When we moved to Grenada in 2008 it didn’t take long to discern that the best produce was sold by roadside vendors. Our first week in our house we met Miss Annette at her stand on the Mont Toute Road. Gardeners ourselves, we found lots of common ground. She was never a voluble conversationalist, but engage her about her farming business and she would tell you everything there was to know. It was this way we came to understand how certain Grenadians make a living, but also to realize that for the most part the produce sold in roadside stands was grown organically.
The most evident reason for this is economic: pesticides/fungicides and chemical fertilizers are expensive. In the absence of modern industrial solutions to ancient agricultural problems however, Grenadian gardeners and truck farmers relied on tried-and-true pre-industrial methods to keep pests at bay or maintain the health and productivity of their soil.
Yard fowl proliferate throughout the island, making a useful living for themselves on the fat bugs attracted by a yard full of delicious food while fertilizing & aerating soil as they go. Early-morning drivers often pass the gardener in his/her plot, taking advantage of the coolest hours to lend credence to the old saying “the best fertilizer is the gardener’s shadow.” Manic pot-hounds or cunning scarecrows deter opportunistic avian thieves. The farmer could simply spray chemicals all over his/her garden and go inside to watch TV for the rest of the day, but to the Grenadian farmer such ideas are as alien and inconceivable as the endless flat fields of the American prairie.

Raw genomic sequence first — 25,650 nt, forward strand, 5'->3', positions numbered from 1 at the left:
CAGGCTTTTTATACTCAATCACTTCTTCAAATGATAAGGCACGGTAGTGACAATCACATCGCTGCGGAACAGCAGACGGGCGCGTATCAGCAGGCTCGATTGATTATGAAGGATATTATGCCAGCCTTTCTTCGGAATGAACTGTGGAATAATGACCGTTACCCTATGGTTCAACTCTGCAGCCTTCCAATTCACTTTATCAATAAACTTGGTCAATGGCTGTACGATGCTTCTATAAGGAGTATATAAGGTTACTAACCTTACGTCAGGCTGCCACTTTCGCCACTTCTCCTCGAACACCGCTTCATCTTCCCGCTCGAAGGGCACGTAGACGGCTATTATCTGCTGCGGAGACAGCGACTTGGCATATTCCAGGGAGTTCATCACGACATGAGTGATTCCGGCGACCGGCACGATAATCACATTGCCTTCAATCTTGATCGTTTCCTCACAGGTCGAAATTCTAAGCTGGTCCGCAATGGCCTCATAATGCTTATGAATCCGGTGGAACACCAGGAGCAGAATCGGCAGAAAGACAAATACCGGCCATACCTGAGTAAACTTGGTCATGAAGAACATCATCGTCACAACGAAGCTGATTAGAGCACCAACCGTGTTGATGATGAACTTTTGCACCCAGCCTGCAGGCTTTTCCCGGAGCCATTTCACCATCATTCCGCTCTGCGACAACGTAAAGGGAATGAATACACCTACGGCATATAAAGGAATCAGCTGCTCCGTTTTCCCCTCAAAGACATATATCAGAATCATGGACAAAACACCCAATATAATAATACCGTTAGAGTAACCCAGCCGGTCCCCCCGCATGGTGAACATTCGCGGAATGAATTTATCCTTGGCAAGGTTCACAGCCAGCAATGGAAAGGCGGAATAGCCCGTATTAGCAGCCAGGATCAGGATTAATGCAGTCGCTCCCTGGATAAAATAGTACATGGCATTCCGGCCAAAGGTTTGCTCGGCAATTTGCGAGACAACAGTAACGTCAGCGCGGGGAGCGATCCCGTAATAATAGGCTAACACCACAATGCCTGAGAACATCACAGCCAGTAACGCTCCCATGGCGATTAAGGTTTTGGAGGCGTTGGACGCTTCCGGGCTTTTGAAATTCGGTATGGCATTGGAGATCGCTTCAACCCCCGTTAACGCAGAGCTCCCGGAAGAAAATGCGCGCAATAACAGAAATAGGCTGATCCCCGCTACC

As accidental as organic Grenadian produce may now seem, certain Grenadian agriculturalists pursue these methods the same way avowed organic farmers do: as a living homage to an ideal. Among the lane’s-end backwoods camps of Grenadian Rastas organic agriculture is practiced in accordance with and observance of a universal ideal.
In Rastafari : from Outcasts to Culture Bearers, Ennis Edmonds observed that according to Rastas “the entire universe is organically related and that the key to health, both physical and social, is to live in accordance with organic principles” (60). One need not rely on academic sources however to realize that Rasta culture urgently identifies and stresses the unity of mankind and the Earth. Popular attention is focused on Rasta rejection of material ways and cannabis consumption, but viewed as an ethic instead of a cultural oddity Rasta reveals itself to be as powerful a motivator for organic methods as the mission statements of any number of international organic colloquia.